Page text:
### Newtech66's blog

By Newtech66, 4 years ago,

>bumping this post for first and last time because I never got an answer

There is an intruder in your system who wishes to steal as much information as he can. Your system can be represented as an undirected graph, with each node having an information value (IV). Now, you were terribly unprepared for this. Your only option is to delete nodes. You have time enough to delete at most 2 nodes. Luckily, the algorithm of the intruder has a flaw. It cannot visit a previously visited node. It steals the information of whatever node it visits. Assuming that the algorithm always tries to maximize the IV it can get, give the maximum possible IV you can save.

Note: Formally the algorithm seeks the path of maximum weight. The sum of the weights of the unvisited nodes is what you have saved. The weights of the deleted nodes are unavailable to both you and the algorithm. When a node is deleted, all paths connected to it are also removed.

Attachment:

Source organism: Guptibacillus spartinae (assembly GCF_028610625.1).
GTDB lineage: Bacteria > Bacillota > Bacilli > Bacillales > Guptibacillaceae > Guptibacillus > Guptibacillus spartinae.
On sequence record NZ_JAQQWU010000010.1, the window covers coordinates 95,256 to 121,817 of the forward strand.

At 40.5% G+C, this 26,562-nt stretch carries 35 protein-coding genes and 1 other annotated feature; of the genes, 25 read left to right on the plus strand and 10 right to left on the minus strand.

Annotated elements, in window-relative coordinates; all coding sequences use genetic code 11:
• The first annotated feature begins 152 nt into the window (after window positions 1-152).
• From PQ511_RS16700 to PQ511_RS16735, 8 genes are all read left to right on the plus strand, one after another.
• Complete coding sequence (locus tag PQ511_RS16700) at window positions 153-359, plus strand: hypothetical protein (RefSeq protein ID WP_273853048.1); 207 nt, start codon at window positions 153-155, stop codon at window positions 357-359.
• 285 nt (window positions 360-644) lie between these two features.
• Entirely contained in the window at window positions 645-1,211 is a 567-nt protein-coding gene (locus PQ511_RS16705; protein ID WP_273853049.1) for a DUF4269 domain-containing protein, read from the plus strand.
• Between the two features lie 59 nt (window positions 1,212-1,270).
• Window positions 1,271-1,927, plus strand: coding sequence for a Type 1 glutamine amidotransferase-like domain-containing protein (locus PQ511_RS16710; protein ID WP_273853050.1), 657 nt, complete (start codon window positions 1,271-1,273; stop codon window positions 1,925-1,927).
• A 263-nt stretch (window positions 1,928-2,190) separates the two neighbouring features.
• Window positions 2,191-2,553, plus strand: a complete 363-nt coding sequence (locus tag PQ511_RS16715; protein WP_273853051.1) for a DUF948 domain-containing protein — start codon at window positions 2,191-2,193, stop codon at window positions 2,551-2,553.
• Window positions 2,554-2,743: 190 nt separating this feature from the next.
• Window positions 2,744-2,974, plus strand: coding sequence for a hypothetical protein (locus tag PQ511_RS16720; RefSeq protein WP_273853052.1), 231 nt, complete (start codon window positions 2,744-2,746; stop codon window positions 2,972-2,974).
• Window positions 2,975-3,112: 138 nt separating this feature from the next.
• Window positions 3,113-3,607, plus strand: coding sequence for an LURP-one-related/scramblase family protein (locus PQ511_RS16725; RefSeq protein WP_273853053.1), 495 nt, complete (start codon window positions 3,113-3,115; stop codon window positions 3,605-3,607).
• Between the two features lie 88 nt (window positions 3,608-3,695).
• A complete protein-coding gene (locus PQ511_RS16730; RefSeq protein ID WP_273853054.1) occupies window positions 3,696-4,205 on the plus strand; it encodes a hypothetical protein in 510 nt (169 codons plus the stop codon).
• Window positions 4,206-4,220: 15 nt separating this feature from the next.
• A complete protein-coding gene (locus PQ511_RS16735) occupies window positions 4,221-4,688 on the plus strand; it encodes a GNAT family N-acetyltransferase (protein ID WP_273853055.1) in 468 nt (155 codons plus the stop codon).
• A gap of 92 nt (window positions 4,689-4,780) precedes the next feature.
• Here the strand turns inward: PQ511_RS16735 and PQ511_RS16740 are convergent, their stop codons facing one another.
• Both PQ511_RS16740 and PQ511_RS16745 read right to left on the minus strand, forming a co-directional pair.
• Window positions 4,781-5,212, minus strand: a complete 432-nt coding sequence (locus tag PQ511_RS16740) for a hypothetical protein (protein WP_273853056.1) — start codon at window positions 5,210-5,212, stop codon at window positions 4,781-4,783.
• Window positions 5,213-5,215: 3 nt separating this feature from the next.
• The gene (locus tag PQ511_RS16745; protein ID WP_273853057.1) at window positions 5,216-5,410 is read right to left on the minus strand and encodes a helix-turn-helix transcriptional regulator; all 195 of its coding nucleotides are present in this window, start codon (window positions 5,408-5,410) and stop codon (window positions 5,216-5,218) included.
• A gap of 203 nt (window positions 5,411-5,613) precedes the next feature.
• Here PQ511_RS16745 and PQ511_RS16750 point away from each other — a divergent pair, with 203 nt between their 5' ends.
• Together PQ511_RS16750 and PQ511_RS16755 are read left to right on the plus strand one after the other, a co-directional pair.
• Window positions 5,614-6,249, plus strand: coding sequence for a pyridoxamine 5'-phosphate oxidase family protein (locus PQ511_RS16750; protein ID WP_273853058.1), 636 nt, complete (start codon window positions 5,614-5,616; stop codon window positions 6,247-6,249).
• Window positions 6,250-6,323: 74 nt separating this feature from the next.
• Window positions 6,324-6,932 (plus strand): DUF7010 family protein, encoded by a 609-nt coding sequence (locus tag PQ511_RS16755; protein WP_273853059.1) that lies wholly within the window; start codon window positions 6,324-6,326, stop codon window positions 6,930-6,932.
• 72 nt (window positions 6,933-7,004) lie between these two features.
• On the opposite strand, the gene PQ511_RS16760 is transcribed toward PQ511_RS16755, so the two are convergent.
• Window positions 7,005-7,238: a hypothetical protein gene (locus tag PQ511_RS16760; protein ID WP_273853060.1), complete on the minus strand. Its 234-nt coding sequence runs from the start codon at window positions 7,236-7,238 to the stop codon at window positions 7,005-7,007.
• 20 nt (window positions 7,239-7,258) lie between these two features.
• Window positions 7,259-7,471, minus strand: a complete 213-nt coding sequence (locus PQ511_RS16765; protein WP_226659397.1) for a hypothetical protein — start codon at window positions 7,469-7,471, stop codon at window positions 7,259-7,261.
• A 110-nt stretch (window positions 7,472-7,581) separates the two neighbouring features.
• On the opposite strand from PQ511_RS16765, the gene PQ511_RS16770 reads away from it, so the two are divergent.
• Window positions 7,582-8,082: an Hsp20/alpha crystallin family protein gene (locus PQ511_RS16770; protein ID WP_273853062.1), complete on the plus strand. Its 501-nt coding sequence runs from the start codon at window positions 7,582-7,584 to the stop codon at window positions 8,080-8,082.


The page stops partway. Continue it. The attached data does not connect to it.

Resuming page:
A variant: Now you are given that the algorithm starts the path with a given vertex that you cannot delete.

There are no constraints, I want the best solution. Please notify any corrections or flaws in the problem statement. It is guaranteed that the constraints allow a solution.

• 0

 » 3 years ago, # | ← Rev. 2 →   +1 This problem is NP-hard. So you shouldn't expect a polynomial solution.The NP-hardness of this problem can be shown with a reduction from the Longest Path Problem. Let G = (V, E) be an unweighted, undirected graph whose longest path you want to find. Add two more vertices x1 and x2 and connect them to all nodes in this graph. Let us define the IV (= information value) of all nodes to be 1, except for x1 and x2, which have IV = infinity.Obviously, the solution to your problem would involve removing x1 and x2 and then finding the longest path. But if we could solve that efficiently, then we can deduce the longest path. Hence this is NP-hard.
•  » » 3 years ago, # ^ |   0 Oh, I see... Thank you for the explanation!
 » 3 years ago, # |   0 Isn't it similar to the longest Hamiltonian path program?